As crystalline silicon price rose, the production cost of silicon-based solar cell module in 2008 was at some point 4–5 times higher than that of thin film modules. Thin-film producers still enjoy in 2009 price advantage as its production cost is 20% less than that of silicon modules.It is expected that the production cost of thin-film will continue dropping (40% less than silicon), as Chinese producers are now putting more resources into R&D and partnering with manufacturing equipment suppliers.
In recent years, the manufacturers of thin-film solar modules are bringing costs down and gaining in competitive strength through advanced thin film technology. However, the traditional crystalline silicon technologies will not give up their market positions for a few years because they still hold considerable development potential in terms of the cost. Efficiency of thin film solar is considerably lower and thin film solar manufacturing equipment suppliers intend to score costs of below USD 1/W, and Anwell Technologies Limited claimed that they intend to bring it down further to USD 0.5/W.
Those equipment suppliers have been doing R&D for micro-morphous silicon modules since 2008. This technology represents a development based on the thin-film panels made of ordinary amorphous silicon marketed at present that brings higher cell efficiency by depositing an additional absorber layer made of micro crystalline silicon on the amorphous layer.
Some equipment suppliers even claim that there will be machinery in market to manufacture these new modules at $0.70. With such potential of further development of thin film solar technology, the European Photovoltaic Industry Association (EPIA) expects that manufacturing capacities for these technologies will double to over 4GW by 2010 representing a market share of around 20%.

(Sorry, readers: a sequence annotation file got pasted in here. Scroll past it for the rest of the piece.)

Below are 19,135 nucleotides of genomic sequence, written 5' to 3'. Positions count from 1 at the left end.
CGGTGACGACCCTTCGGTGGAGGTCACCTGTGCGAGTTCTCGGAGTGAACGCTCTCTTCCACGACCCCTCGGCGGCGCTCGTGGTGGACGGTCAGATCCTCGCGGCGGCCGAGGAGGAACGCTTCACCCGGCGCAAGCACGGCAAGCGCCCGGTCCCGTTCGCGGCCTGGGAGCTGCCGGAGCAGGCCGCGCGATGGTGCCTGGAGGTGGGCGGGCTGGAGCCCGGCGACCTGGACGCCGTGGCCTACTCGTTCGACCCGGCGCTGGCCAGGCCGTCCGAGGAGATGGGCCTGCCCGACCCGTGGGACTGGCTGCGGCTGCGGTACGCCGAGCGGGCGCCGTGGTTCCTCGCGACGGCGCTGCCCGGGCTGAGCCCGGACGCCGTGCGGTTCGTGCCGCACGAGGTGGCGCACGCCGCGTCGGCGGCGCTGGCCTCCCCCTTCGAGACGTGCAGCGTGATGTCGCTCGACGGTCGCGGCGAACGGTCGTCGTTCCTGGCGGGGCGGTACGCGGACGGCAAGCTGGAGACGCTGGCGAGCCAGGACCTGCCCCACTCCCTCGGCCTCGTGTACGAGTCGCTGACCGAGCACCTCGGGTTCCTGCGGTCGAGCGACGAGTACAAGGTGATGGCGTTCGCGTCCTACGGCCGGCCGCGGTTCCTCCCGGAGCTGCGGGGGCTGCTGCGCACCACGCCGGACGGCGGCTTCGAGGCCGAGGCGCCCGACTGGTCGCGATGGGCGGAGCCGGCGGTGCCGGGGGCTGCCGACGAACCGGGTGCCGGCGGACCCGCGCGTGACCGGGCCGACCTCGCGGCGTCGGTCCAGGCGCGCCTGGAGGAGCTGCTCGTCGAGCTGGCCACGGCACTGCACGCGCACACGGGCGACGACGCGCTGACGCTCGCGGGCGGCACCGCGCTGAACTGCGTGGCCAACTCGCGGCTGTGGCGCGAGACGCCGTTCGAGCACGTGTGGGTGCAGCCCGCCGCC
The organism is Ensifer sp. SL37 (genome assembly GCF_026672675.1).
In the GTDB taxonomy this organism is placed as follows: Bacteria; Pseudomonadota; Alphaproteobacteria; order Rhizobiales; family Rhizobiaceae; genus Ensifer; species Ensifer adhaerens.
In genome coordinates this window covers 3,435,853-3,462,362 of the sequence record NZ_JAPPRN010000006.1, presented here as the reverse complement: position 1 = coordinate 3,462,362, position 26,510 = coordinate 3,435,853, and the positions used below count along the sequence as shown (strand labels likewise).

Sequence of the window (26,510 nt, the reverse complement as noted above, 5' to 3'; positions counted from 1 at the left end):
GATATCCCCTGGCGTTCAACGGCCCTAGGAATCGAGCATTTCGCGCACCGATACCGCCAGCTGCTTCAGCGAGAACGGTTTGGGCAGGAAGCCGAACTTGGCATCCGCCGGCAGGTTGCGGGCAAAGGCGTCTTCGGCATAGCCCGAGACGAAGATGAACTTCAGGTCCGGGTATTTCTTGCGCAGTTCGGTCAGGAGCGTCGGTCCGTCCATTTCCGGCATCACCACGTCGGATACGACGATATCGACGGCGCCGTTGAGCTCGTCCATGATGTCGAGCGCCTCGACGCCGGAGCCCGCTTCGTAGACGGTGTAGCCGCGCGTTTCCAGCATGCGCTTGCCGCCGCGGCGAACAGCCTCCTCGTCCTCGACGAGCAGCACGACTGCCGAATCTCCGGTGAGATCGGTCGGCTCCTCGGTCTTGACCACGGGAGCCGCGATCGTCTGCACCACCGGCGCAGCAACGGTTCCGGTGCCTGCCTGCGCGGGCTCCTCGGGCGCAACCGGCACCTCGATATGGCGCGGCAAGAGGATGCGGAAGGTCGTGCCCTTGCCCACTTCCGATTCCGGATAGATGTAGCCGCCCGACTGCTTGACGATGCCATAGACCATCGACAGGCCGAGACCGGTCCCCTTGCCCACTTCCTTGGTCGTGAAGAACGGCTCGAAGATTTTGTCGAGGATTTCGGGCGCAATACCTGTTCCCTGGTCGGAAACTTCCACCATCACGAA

GE announced plans to spend $600 million on a new CdTe solar cell plant and enter this market .
- Since 16 October 2008, Germany’s largest thin-film pitched roof system, constructed by Riedel Recycling, has been in operation and producing solar power in Moers near Duisburg. Over eleven thousand cadmium telluride modules, from First Solar, deliver a total of 837 kW.
- First Solar recently completed a 2.4 MW rooftop installation as part of Southern California Edison program to install 250 MW of rooftop solar panels throughout Southern California over by 2013.
- First Solar announced a 7.5 MW system to be installed in Blythe, CA, where the California Public Utilities Commission has accepted a 12 ¢/kWh power purchase agreement with First Solar (after the application of all incentives).
- Construction of a 10 MW plant in the Nevada desert began in July 2008. First Solar is partnering with Sempra Generation, which will own and operate the PV power-plant, being built next to their natural gas plant.
- Stadtwerke Trier (SWT) in Trier, Germany is expected to produce over 9 GWh annually
- A 40 MW system is being installed by Juwi in Waldpolenz Solar Park, Germany. At the time of its announcement, it was both the largest planned and lowest cost PV system in the world. The price of 3.25 euros translated then (when the euro was equal to US$1.3) to $4.2 per installed watt.